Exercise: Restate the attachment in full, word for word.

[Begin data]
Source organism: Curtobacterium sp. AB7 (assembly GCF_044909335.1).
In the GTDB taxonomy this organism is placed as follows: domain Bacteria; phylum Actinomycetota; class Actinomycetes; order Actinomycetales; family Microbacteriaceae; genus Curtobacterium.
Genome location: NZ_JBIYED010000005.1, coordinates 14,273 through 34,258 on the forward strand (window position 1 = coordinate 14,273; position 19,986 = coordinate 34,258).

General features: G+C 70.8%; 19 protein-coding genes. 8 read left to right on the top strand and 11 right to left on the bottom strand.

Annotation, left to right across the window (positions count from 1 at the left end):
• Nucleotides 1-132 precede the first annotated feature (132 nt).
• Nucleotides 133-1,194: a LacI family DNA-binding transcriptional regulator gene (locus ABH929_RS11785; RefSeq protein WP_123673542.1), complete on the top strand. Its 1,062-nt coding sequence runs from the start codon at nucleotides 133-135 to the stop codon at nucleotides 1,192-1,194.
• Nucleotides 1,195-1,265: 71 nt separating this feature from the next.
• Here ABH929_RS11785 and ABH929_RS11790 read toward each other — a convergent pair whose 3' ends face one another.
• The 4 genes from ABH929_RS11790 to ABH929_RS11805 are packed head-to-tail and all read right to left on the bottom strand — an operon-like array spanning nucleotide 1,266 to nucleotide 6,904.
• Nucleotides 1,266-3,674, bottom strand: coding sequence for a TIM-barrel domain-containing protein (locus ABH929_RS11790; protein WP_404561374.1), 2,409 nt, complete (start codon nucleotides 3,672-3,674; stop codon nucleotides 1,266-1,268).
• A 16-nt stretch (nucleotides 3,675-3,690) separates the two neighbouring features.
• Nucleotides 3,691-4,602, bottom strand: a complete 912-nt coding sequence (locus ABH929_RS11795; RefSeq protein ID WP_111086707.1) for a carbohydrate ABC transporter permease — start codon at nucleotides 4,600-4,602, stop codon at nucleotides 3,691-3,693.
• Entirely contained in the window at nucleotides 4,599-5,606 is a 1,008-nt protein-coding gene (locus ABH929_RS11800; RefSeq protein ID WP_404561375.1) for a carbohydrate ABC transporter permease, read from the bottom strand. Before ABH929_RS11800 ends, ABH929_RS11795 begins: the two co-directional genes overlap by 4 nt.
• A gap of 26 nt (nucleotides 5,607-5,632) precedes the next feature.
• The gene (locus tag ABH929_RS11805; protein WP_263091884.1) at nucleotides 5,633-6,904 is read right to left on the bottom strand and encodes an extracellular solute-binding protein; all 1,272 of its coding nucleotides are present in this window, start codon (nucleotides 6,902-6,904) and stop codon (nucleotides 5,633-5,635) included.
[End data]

Source organism: Curtobacterium sp. AB7 (assembly GCF_044909335.1).
In the GTDB taxonomy this organism is placed as follows: domain Bacteria; phylum Actinomycetota; class Actinomycetes; order Actinomycetales; family Microbacteriaceae; genus Curtobacterium.
Genome location: NZ_JBIYED010000005.1, coordinates 14,273 through 34,258 on the forward strand (window position 1 = coordinate 14,273; position 19,986 = coordinate 34,258).

General features: G+C 70.8%; 19 protein-coding genes. 8 read left to right on the top strand and 11 right to left on the bottom strand.

Annotation, left to right across the window (positions count from 1 at the left end):
• Nucleotides 1-132 precede the first annotated feature (132 nt).
• Nucleotides 133-1,194: a LacI family DNA-binding transcriptional regulator gene (locus ABH929_RS11785; RefSeq protein WP_123673542.1), complete on the top strand. Its 1,062-nt coding sequence runs from the start codon at nucleotides 133-135 to the stop codon at nucleotides 1,192-1,194.
• Nucleotides 1,195-1,265: 71 nt separating this feature from the next.
• Here ABH929_RS11785 and ABH929_RS11790 read toward each other — a convergent pair whose 3' ends face one another.
• The 4 genes from ABH929_RS11790 to ABH929_RS11805 are packed head-to-tail and all read right to left on the bottom strand — an operon-like array spanning nucleotide 1,266 to nucleotide 6,904.
• Nucleotides 1,266-3,674, bottom strand: coding sequence for a TIM-barrel domain-containing protein (locus ABH929_RS11790; protein WP_404561374.1), 2,409 nt, complete (start codon nucleotides 3,672-3,674; stop codon nucleotides 1,266-1,268).
• A 16-nt stretch (nucleotides 3,675-3,690) separates the two neighbouring features.
• Nucleotides 3,691-4,602, bottom strand: a complete 912-nt coding sequence (locus ABH929_RS11795; RefSeq protein ID WP_111086707.1) for a carbohydrate ABC transporter permease — start codon at nucleotides 4,600-4,602, stop codon at nucleotides 3,691-3,693.
• Entirely contained in the window at nucleotides 4,599-5,606 is a 1,008-nt protein-coding gene (locus ABH929_RS11800; RefSeq protein ID WP_404561375.1) for a carbohydrate ABC transporter permease, read from the bottom strand. Before ABH929_RS11800 ends, ABH929_RS11795 begins: the two co-directional genes overlap by 4 nt.
• A gap of 26 nt (nucleotides 5,607-5,632) precedes the next feature.
• The gene (locus tag ABH929_RS11805; protein WP_263091884.1) at nucleotides 5,633-6,904 is read right to left on the bottom strand and encodes an extracellular solute-binding protein; all 1,272 of its coding nucleotides are present in this window, start codon (nucleotides 6,902-6,904) and stop codon (nucleotides 5,633-5,635) included.